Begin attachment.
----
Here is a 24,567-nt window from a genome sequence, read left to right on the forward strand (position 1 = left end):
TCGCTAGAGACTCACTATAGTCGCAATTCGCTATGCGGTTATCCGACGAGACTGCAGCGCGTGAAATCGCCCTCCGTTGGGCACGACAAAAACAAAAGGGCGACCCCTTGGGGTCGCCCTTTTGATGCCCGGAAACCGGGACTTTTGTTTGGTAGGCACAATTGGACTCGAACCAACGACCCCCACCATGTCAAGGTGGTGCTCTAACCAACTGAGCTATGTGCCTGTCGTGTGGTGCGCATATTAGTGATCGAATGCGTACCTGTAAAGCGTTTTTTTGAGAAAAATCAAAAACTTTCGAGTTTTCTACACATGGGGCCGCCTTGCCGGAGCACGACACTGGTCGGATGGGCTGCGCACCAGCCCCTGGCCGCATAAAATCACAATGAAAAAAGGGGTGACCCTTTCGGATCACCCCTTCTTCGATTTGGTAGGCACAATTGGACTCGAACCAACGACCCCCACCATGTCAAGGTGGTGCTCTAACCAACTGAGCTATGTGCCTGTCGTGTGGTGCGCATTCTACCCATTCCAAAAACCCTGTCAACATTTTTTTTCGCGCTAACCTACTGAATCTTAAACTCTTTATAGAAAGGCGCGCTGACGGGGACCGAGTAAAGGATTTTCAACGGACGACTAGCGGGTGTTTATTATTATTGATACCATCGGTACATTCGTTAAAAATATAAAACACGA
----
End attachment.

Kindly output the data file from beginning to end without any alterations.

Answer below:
Here is a 24,567-nt window from a genome sequence, read left to right on the forward strand (position 1 = left end):
TCGCTAGAGACTCACTATAGTCGCAATTCGCTATGCGGTTATCCGACGAGACTGCAGCGCGTGAAATCGCCCTCCGTTGGGCACGACAAAAACAAAAGGGCGACCCCTTGGGGTCGCCCTTTTGATGCCCGGAAACCGGGACTTTTGTTTGGTAGGCACAATTGGACTCGAACCAACGACCCCCACCATGTCAAGGTGGTGCTCTAACCAACTGAGCTATGTGCCTGTCGTGTGGTGCGCATATTAGTGATCGAATGCGTACCTGTAAAGCGTTTTTTTGAGAAAAATCAAAAACTTTCGAGTTTTCTACACATGGGGCCGCCTTGCCGGAGCACGACACTGGTCGGATGGGCTGCGCACCAGCCCCTGGCCGCATAAAATCACAATGAAAAAAGGGGTGACCCTTTCGGATCACCCCTTCTTCGATTTGGTAGGCACAATTGGACTCGAACCAACGACCCCCACCATGTCAAGGTGGTGCTCTAACCAACTGAGCTATGTGCCTGTCGTGTGGTGCGCATTCTACCCATTCCAAAAACCCTGTCAACATTTTTTTTCGCGCTAACCTACTGAATCTTAAACTCTTTATAGAAAGGCGCGCTGACGGGGACCGAGTAAAGGATTTTCAACGGACGACTAGCGGGTGTTTATTATTATTGATACCATCGGTACATTCGTTAAAAATATAAAACACGA